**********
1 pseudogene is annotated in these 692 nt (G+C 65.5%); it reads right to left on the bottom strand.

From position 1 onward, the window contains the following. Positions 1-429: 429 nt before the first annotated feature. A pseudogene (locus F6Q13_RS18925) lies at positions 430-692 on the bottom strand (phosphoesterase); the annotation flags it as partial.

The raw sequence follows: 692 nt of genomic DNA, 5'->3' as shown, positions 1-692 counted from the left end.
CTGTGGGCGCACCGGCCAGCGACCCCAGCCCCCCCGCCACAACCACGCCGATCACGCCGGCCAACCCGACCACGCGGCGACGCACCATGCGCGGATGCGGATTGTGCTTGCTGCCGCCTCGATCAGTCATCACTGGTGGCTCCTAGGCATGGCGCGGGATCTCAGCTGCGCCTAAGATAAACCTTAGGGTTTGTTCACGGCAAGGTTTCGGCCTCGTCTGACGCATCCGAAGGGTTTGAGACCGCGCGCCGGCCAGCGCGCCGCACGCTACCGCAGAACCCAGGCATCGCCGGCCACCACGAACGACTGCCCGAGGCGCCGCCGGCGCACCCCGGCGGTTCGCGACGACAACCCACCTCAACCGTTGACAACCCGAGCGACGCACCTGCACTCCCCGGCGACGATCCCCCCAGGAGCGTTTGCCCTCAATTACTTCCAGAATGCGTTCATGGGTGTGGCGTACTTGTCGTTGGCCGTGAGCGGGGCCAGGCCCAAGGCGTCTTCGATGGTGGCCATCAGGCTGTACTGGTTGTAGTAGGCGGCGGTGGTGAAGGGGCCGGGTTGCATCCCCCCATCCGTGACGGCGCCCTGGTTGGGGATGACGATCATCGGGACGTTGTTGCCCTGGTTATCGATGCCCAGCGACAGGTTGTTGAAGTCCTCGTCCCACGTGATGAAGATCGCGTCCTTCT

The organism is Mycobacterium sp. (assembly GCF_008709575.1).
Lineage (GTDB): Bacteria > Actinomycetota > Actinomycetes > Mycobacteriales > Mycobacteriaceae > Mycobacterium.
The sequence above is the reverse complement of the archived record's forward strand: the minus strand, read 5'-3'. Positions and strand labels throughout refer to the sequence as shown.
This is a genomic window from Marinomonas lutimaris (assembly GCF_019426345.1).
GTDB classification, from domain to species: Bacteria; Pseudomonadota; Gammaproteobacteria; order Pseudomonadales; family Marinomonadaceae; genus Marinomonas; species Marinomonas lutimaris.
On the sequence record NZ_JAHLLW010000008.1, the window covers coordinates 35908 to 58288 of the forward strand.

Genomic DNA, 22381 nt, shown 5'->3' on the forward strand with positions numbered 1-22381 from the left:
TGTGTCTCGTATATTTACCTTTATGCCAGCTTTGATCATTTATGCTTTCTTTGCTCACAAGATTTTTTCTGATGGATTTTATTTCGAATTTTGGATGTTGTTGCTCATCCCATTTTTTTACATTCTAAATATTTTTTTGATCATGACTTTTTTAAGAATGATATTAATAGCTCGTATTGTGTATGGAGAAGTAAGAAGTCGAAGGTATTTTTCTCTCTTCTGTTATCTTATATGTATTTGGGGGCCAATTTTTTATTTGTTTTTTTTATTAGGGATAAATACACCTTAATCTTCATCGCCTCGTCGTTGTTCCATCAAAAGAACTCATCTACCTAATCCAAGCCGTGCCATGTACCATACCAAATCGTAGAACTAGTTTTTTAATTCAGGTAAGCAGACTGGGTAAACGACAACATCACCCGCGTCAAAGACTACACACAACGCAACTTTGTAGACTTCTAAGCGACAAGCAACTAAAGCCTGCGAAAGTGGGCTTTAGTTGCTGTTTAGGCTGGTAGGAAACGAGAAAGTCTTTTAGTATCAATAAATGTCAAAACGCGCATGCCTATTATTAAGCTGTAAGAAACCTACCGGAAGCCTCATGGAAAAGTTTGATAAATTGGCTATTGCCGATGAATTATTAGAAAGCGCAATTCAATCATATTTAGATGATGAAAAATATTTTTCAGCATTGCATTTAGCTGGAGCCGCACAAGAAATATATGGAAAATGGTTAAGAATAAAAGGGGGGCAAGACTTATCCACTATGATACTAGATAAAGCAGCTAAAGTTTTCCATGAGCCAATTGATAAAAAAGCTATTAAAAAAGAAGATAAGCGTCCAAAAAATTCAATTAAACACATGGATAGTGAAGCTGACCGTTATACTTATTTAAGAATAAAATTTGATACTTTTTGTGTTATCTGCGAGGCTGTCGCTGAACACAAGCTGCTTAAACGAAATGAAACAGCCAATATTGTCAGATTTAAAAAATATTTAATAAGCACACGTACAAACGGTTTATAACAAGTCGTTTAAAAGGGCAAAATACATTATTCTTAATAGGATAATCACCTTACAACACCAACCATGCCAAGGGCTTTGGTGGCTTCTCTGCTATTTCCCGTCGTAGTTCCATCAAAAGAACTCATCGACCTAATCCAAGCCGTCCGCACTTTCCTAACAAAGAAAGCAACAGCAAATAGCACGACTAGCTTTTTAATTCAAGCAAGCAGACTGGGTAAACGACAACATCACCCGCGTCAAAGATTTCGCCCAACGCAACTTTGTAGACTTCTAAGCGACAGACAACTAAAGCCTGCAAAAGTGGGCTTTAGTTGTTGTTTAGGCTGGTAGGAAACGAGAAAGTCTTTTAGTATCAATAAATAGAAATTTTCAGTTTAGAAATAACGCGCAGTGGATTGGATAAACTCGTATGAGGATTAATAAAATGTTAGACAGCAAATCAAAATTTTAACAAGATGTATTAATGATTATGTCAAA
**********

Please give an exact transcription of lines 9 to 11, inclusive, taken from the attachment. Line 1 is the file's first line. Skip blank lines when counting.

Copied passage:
GTDB classification, from domain to species: Bacteria; Pseudomonadota; Gammaproteobacteria; order Pseudomonadales; family Marinomonadaceae; genus Marinomonas; species Marinomonas lutimaris.
On the sequence record NZ_JAHLLW010000008.1, the window covers coordinates 35908 to 58288 of the forward strand.

Genomic DNA, 22381 nt, shown 5'->3' on the forward strand with positions numbered 1-22381 from the left: